Sea life needs protecting at Welsh sites, experts warn
Dolphins, basking sharks and whales living off Wales need to be protected from over-fishing, pollution and marine development, according to a charity.
The Wildlife Trusts want nine Welsh sites, important to the preservation of marine life, to be protected.
The hotspots are known as areas where large marine wildlife gather to feed, breed and raise their young.
Conservationists warn the sites are "acutely vulnerable" to human activities such as boat traffic.
British waters are home to an estimated 29 species of whale, dolphin, porpoise and the world's second largest shark - the basking shark.
Harbour porpoises, common and bottlenose dolphins, humpback whales, killer whales and sperm whales can all be found too.
- Mid St George's Channel - notable for common dolphin
- East of Celtic Deep - common dolphin and fin whale
- Celtic Deep - common dolphin and fin whale
- South of Celtic Deep - common dolphin and fin whale
- Lleyn Peninsula and the Sarnau - harbour porpoise and Risso's dolphin
- Cardigan Bay - harbour porpoise
- Pembrokeshire Marine - harbour porpoise
- North of Celtic Deep - common dolphin
- North and west coasts of Anglesey - harbour porpoise
While the UK government is creating a number of "marine protected areas" already, the trusts argue there are no such areas for large marine life - also know as "megafauna".
Joan Edwards, the Wildlife Trusts' head of living seas, said: "There's an urgent need to create protected areas at sea for our ocean giants and ensure a network of sites to safeguard these species.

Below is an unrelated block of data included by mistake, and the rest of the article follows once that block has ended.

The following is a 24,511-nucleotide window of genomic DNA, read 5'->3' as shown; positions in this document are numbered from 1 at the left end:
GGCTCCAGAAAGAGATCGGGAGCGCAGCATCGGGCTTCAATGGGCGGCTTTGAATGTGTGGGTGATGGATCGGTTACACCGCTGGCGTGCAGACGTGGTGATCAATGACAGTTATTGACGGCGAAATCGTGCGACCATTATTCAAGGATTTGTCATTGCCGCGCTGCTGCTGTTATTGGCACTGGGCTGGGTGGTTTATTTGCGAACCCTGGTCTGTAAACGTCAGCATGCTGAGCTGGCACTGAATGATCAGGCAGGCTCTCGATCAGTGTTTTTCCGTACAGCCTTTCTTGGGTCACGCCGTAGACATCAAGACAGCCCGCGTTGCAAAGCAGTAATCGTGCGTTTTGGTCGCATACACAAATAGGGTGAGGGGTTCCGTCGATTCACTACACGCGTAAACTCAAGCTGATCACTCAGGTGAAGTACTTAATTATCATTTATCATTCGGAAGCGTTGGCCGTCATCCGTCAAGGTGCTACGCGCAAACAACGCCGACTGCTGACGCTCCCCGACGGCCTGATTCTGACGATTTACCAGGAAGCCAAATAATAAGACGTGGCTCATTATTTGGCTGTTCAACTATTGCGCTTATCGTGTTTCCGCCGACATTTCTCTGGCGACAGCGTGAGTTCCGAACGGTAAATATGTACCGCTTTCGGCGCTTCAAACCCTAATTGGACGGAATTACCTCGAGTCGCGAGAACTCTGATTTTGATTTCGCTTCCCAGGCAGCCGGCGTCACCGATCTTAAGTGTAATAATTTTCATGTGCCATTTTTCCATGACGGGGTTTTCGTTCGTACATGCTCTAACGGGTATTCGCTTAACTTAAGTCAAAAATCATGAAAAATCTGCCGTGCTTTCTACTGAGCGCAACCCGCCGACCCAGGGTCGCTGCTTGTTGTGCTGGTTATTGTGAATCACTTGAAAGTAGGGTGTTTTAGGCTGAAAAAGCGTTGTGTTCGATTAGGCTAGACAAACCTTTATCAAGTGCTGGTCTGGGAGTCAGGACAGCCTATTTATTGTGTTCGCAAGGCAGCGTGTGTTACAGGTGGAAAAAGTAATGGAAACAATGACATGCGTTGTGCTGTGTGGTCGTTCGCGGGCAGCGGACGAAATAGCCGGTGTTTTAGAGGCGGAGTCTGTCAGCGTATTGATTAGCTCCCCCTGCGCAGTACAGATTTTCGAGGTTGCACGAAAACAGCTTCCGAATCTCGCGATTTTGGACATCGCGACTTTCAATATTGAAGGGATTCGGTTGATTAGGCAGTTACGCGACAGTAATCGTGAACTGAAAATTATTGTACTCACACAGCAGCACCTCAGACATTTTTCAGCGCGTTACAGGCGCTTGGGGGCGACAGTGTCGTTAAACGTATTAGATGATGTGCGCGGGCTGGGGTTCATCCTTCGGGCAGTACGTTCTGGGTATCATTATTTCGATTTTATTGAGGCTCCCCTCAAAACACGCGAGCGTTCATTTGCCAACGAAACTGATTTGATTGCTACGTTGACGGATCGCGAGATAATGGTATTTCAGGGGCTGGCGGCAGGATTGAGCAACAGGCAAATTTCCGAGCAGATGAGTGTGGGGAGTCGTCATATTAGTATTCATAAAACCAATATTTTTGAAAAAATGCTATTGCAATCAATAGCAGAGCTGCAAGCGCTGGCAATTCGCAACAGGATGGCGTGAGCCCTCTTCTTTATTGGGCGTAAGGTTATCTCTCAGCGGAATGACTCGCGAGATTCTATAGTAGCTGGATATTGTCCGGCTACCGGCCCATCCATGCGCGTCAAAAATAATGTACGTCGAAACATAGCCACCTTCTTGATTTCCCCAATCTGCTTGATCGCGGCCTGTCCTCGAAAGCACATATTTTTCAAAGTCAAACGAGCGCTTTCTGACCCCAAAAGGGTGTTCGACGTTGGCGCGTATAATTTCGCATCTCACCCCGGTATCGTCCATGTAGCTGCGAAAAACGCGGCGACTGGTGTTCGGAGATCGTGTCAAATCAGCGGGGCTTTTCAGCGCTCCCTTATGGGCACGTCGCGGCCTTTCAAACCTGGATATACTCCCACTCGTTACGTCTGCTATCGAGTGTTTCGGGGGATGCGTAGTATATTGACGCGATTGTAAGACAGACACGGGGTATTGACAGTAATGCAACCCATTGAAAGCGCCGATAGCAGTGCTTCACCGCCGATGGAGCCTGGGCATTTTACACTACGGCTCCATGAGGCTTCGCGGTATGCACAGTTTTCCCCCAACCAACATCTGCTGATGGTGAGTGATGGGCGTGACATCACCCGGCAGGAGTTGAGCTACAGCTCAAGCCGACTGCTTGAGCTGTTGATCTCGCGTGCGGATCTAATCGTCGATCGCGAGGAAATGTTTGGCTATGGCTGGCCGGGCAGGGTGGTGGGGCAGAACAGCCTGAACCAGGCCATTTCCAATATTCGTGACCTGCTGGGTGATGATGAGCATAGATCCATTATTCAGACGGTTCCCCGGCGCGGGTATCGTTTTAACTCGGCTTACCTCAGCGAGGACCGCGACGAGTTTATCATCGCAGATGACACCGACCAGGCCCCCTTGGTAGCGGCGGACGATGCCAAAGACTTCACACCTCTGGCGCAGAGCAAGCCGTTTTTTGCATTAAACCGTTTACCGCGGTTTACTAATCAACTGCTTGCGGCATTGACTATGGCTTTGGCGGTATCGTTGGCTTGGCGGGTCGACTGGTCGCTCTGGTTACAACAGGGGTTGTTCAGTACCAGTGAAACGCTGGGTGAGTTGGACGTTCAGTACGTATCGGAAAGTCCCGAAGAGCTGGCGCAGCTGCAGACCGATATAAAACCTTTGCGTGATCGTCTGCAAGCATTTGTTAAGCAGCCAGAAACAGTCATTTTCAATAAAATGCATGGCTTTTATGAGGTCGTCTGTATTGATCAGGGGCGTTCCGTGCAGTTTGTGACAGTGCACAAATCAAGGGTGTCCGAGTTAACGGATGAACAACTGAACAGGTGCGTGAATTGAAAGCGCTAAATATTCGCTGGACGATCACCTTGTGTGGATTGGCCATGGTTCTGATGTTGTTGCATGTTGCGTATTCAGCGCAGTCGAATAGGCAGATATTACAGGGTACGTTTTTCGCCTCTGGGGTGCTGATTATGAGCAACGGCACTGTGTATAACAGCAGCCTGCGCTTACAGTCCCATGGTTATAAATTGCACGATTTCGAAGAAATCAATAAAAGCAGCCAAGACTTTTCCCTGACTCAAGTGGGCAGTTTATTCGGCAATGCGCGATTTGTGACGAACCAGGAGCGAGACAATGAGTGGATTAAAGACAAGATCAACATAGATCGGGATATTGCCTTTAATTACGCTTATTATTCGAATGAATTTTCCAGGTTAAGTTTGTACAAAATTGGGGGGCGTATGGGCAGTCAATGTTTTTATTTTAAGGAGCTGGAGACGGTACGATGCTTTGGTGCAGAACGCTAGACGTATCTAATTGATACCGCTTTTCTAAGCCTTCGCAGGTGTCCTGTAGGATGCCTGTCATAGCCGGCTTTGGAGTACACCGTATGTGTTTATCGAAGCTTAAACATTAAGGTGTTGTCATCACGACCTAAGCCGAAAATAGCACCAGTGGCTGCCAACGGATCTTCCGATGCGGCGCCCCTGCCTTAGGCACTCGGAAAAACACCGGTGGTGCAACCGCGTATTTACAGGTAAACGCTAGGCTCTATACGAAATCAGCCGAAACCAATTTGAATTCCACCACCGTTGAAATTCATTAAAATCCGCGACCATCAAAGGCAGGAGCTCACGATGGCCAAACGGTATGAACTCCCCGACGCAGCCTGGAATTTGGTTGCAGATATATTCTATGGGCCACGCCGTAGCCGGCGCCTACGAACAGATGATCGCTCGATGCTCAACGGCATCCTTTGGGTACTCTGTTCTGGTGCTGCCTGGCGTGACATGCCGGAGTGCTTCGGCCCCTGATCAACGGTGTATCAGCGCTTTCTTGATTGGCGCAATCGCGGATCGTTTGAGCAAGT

"The UK has made huge advances in marine conservation in recent years but there is still a significant job to do."
Threat to wildlife
One "hotspot" plan includes creating a protected area for common dolphins in the north of Celtic Deep, which lies off the Welsh coast.
The food-rich area is a critical habitat for the common dolphin, which gathers in large numbers in the summer to feed and calve, said the Wildlife Trusts.
In response, the Welsh government said: "We note the report and will consider further as part of our work on the UK's current stock-take of marine protected areas."
A further eight protected sites have been called for in England.
'More effective measures'
However, not everyone agrees with the plan.
A Defra spokesperson told BBC News: "We recognise the importance of whales and dolphins.
"But they can move across large areas of sea, so for this reason Marine Protected Areas may not be the most effective way to protect them.
"That's why we continue to focus our efforts on more effective measures, such as reducing by-catch in fisheries."